Merkel Barack Obama Edward Snowden

US spying row escalates as Angela Merkel claims personal mobile phone was hacked

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By John Glenday | Reporter

October 24, 2013 | 2 min read

Britain’s ongoing phone hacking investigation into the actions of rogue reporters illegally intercepting calls looks to be overshadowed by claims that German chancellor Angela Merkel’s personal mobile phone had been tapped by US agents for years.

The damaging accusation is the most serious to emerge since former National Security Agency operative Edward Snowden first began leaking details of the extent of the US’s covert activities.

Merkel phoned president Barack Obama to demand a personal assurance that her phone was not being bugged, prompting Obama to promise that US intelligence ‘is not monitoring and would not monitor’ her communications.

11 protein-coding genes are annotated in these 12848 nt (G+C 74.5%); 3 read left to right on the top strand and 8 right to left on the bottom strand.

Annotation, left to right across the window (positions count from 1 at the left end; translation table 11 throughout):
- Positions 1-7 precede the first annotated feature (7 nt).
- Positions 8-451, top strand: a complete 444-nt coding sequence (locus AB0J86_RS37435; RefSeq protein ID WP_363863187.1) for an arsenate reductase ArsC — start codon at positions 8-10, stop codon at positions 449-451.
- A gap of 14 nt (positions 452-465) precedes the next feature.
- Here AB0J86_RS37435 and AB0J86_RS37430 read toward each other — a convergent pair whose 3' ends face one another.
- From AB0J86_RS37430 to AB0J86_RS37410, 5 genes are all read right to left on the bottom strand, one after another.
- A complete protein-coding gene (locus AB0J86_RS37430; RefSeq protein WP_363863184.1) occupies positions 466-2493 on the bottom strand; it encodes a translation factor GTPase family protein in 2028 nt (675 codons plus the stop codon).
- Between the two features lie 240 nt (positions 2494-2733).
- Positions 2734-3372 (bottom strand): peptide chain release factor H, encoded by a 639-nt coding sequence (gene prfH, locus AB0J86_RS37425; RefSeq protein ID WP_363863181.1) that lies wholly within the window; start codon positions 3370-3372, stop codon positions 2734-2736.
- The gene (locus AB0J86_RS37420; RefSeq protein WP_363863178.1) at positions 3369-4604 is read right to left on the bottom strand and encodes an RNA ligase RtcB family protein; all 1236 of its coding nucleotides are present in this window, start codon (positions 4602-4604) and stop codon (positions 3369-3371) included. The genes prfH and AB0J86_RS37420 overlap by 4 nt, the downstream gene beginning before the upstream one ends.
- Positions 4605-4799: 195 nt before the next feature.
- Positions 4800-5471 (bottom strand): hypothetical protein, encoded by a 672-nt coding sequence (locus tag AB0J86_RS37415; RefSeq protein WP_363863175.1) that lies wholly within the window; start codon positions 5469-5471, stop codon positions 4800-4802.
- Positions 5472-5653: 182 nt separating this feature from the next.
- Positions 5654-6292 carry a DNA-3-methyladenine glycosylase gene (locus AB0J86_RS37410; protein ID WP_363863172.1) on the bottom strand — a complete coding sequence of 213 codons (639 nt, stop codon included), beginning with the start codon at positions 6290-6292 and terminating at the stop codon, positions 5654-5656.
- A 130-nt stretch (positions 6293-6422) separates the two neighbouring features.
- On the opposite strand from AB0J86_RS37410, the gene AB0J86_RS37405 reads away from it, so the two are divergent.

Significantly however the White House did not rule out the possibility that it had done so in the past.

The German government believes the NSA had targeted Merkel’s phone in order to obtain diplomatic intelligence, an act which her spokesperson said would amount to ‘a serious breach of trust’.

German diplomats say they are not satisfied with the White House’s response and are demanding further clarification over whether the chancellor had been spied on in the past.

White House press secretary Jay Carney said: “Today President Obama and Chancellor Merkel spoke by telephone regarding the allegations that the US National Security Agency intercepted the communications of the German chancellor.

“I can tell you that the president assured the chancellor that the United States is not monitoring and will not monitor the communications of the chancellor.”

Merkel Barack Obama Edward Snowden

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